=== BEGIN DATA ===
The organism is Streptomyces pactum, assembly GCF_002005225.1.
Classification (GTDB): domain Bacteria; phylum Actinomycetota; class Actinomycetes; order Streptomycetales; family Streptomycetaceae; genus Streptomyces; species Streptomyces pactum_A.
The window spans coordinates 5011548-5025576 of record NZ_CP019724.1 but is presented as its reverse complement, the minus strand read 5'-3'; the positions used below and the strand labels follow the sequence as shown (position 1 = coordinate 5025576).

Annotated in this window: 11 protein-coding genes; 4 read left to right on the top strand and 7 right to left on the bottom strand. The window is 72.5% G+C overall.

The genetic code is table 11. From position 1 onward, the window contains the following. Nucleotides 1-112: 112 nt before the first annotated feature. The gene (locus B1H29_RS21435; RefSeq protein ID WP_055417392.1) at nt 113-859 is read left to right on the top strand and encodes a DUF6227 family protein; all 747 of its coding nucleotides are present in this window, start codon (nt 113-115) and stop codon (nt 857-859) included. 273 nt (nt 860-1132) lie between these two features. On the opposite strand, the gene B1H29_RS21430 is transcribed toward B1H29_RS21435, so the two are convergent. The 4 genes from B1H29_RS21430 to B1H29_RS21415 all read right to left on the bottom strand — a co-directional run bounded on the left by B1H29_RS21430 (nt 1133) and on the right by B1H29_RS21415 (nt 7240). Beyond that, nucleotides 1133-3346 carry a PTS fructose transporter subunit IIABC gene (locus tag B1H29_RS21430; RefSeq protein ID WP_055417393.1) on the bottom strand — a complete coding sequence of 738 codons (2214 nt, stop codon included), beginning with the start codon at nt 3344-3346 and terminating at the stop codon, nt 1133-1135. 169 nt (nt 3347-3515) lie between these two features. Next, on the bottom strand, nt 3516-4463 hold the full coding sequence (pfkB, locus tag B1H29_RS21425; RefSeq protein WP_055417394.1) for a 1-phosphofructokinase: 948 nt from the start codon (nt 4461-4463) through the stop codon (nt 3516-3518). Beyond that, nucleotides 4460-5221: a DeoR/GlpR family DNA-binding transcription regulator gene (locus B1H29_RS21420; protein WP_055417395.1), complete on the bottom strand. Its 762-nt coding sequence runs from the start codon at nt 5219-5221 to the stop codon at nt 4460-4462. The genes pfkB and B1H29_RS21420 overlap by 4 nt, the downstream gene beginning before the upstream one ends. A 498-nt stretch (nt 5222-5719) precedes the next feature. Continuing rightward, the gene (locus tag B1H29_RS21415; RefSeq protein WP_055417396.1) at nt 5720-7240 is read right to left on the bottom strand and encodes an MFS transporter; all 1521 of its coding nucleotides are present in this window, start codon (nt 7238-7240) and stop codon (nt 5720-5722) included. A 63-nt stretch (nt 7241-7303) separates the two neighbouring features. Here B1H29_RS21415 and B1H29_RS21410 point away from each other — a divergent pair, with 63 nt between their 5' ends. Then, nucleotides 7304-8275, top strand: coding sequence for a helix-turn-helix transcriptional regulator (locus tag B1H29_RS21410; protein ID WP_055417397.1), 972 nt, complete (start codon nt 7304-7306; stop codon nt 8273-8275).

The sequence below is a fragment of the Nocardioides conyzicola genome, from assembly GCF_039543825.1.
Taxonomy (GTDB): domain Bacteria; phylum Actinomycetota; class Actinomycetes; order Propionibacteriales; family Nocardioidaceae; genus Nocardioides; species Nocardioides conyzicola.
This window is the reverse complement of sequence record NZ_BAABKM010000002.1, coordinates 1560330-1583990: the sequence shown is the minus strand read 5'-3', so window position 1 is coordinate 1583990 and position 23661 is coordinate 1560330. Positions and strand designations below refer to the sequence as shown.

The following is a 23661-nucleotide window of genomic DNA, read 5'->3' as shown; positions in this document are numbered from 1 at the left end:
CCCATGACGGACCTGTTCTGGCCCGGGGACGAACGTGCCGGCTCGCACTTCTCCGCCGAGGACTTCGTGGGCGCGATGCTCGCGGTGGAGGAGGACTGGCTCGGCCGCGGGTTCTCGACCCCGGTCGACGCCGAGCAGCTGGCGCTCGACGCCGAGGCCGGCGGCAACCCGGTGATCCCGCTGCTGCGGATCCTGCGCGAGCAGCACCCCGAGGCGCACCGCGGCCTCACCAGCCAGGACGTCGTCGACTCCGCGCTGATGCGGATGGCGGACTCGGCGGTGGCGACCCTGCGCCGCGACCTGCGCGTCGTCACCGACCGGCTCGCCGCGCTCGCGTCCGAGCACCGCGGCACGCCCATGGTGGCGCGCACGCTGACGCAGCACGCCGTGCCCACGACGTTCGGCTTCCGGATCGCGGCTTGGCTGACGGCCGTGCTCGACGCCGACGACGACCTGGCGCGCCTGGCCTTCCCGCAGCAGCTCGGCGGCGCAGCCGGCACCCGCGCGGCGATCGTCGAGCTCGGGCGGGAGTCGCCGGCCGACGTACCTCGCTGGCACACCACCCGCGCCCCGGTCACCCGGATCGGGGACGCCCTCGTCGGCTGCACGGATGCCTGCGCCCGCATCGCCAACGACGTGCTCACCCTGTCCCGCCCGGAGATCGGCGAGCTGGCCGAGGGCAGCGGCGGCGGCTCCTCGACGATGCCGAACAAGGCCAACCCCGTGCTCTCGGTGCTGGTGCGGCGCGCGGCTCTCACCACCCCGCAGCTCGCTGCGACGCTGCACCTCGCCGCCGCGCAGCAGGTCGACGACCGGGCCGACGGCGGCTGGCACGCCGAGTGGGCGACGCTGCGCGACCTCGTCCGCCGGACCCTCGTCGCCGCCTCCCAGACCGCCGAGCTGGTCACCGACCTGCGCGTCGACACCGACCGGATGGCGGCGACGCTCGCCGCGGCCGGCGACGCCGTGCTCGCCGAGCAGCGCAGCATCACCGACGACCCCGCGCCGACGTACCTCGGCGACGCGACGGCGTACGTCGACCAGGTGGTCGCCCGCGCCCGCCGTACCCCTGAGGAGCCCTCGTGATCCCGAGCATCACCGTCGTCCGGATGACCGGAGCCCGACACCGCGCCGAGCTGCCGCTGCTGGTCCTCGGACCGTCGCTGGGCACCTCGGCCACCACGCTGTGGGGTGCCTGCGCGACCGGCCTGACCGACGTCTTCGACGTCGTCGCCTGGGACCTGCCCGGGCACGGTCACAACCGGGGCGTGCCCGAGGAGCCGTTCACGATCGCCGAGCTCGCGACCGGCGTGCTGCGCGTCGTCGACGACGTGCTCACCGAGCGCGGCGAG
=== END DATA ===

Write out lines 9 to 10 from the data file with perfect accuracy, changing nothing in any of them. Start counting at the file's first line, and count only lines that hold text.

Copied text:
The following is a 23661-nucleotide window of genomic DNA, read 5'->3' as shown; positions in this document are numbered from 1 at the left end:
CCCATGACGGACCTGTTCTGGCCCGGGGACGAACGTGCCGGCTCGCACTTCTCCGCCGAGGACTTCGTGGGCGCGATGCTCGCGGTGGAGGAGGACTGGCTCGGCCGCGGGTTCTCGACCCCGGTCGACGCCGAGCAGCTGGCGCTCGACGCCGAGGCCGGCGGCAACCCGGTGATCCCGCTGCTGCGGATCCTGCGCGAGCAGCACCCCGAGGCGCACCGCGGCCTCACCAGCCAGGACGTCGTCGACTCCGCGCTGATGCGGATGGCGGACTCGGCGGTGGCGACCCTGCGCCGCGACCTGCGCGTCGTCACCGACCGGCTCGCCGCGCTCGCGTCCGAGCACCGCGGCACGCCCATGGTGGCGCGCACGCTGACGCAGCACGCCGTGCCCACGACGTTCGGCTTCCGGATCGCGGCTTGGCTGACGGCCGTGCTCGACGCCGACGACGACCTGGCGCGCCTGGCCTTCCCGCAGCAGCTCGGCGGCGCAGCCGGCACCCGCGCGGCGATCGTCGAGCTCGGGCGGGAGTCGCCGGCCGACGTACCTCGCTGGCACACCACCCGCGCCCCGGTCACCCGGATCGGGGACGCCCTCGTCGGCTGCACGGATGCCTGCGCCCGCATCGCCAACGACGTGCTCACCCTGTCCCGCCCGGAGATCGGCGAGCTGGCCGAGGGCAGCGGCGGCGGCTCCTCGACGATGCCGAACAAGGCCAACCCCGTGCTCTCGGTGCTGGTGCGGCGCGCGGCTCTCACCACCCCGCAGCTCGCTGCGACGCTGCACCTCGCCGCCGCGCAGCAGGTCGACGACCGGGCCGACGGCGGCTGGCACGCCGAGTGGGCGACGCTGCGCGACCTCGTCCGCCGGACCCTCGTCGCCGCCTCCCAGACCGCCGAGCTGGTCACCGACCTGCGCGTCGACACCGACCGGATGGCGGCGACGCTCGCCGCGGCCGGCGACGCCGTGCTCGCCGAGCAGCGCAGCATCACCGACGACCCCGCGCCGACGTACCTCGGCGACGCGACGGCGTACGTCGACCAGGTGGTCGCCCGCGCCCGCCGTACCCCTGAGGAGCCCTCGTGATCCCGAGCATCACCGTCGTCCGGATGACCGGAGCCCGACACCGCGCCGAGCTGCCGCTGCTGGTCCTCGGACCGTCGCTGGGCACCTCGGCCACCACGCTGTGGGGTGCCTGCGCGACCGGCCTGACCGACGTCTTCGACGTCGTCGCCTGGGACCTGCCCGGGCACGGTCACAACCGGGGCGTGCCCGAGGAGCCGTTCACGATCGCCGAGCTCGCGACCGGCGTGCTGCGCGTCGTCGACGACGTGCTCACCGAGCGCGGCGAG